Wednesday, October 7, 2009
"Once the preparation and the reading are finished, there follows the meditation. A person will meditate on those thoughts which have seemed particularly striking, seeking to penetrate into their meaning and to derive from them considerations that can convince the mind and move the will to act. If the subject allows it, one must use the help of the imagination to represent the subject in a living and striking image. St Teresa makes the suggestion to imagine Our Lord near us or within us, that we gaze upon Him while we speak to Him. She even advises one to make use of a holy card or picture.
At the beginning, the number of considerations will be rather large. A that time it is necessary to enlighten and instruct the mind and to persuade the soul. One must take care then not to abandon the meditation when there is only a slight movement of the will. If the mind is not sufficiently enlightened or convinced, there is danger that such a movement or emotion will only be superficial.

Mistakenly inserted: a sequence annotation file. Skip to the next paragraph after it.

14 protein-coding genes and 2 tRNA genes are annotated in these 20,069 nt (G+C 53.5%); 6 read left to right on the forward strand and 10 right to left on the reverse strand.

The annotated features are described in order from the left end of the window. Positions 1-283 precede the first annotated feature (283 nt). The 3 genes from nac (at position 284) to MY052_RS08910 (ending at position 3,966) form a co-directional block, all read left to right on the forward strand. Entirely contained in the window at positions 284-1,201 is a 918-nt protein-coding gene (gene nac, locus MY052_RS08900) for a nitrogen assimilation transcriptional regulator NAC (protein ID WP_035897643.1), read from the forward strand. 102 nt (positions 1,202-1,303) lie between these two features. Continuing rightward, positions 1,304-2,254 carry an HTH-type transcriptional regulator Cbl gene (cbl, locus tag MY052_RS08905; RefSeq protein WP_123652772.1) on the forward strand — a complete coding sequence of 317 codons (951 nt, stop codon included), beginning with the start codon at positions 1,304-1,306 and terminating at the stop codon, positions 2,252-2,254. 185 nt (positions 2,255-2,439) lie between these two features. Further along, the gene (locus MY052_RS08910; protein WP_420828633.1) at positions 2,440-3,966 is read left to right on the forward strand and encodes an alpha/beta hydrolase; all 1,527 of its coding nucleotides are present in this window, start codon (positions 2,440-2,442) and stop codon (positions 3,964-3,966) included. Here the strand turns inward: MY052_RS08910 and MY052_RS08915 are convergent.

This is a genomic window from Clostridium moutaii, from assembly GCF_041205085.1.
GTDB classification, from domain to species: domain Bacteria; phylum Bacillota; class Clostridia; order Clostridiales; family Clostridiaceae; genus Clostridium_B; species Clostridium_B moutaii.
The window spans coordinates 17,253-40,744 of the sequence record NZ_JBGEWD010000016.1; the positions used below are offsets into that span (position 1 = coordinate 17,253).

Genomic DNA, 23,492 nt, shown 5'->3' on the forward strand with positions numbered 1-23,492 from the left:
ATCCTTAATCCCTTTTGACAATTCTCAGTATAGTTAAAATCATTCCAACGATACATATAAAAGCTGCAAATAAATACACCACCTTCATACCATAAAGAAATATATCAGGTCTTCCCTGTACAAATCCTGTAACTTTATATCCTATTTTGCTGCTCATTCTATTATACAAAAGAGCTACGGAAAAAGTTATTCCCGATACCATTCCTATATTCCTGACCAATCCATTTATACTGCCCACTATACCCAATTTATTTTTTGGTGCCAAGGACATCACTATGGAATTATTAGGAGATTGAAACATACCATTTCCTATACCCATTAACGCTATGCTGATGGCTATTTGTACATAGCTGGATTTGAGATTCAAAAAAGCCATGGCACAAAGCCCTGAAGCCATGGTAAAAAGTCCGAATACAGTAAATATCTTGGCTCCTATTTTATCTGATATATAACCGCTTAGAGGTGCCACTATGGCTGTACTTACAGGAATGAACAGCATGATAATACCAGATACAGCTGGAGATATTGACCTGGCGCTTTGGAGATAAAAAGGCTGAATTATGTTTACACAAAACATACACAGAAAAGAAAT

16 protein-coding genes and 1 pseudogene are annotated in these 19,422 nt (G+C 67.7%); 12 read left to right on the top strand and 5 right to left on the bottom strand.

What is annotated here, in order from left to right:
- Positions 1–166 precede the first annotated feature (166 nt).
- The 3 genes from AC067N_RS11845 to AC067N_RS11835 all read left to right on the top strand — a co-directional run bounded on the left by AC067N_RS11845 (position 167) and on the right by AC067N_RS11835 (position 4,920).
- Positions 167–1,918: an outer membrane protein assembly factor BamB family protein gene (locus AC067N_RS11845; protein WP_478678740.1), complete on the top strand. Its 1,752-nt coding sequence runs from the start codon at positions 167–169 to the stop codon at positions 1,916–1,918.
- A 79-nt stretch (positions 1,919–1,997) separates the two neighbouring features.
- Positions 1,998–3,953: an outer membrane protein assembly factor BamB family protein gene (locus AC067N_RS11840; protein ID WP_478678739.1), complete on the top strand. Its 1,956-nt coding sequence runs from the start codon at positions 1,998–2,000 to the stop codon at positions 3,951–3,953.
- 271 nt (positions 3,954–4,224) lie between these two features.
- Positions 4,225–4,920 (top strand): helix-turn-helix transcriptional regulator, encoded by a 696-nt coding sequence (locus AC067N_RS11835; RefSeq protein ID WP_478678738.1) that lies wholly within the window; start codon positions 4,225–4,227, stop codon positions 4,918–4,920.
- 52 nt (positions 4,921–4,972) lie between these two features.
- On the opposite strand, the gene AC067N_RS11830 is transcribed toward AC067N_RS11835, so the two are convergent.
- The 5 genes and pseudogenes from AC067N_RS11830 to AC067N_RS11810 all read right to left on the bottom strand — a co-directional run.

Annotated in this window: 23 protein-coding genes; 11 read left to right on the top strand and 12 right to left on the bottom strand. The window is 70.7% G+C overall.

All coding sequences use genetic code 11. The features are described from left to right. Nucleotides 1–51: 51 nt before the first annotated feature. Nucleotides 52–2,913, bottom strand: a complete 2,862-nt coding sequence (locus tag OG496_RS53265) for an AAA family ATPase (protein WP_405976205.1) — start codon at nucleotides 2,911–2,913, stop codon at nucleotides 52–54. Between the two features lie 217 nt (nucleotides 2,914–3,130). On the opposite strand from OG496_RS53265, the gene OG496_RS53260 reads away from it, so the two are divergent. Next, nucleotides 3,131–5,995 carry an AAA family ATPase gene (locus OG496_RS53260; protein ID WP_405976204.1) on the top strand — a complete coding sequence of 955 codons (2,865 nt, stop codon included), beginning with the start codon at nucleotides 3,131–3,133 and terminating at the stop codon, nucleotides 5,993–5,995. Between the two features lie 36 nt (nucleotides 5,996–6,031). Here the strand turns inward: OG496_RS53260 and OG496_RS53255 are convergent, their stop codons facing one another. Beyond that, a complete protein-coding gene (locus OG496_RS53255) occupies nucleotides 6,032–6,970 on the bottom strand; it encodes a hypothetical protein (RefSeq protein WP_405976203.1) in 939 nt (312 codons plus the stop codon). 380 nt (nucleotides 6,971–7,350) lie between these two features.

On the other hand, when the will is thoroughly moved, the work of the understanding must be suspended. To continue it would be study, or in any case, work unrelated to our purpose and harmful to prayer properly so called, because the only aim of meditation is to dispose the mind to contemplation and the will to resolutions and acts of love."
-- The Spirit and Prayer of Carmel by Fr François Jamart, ocd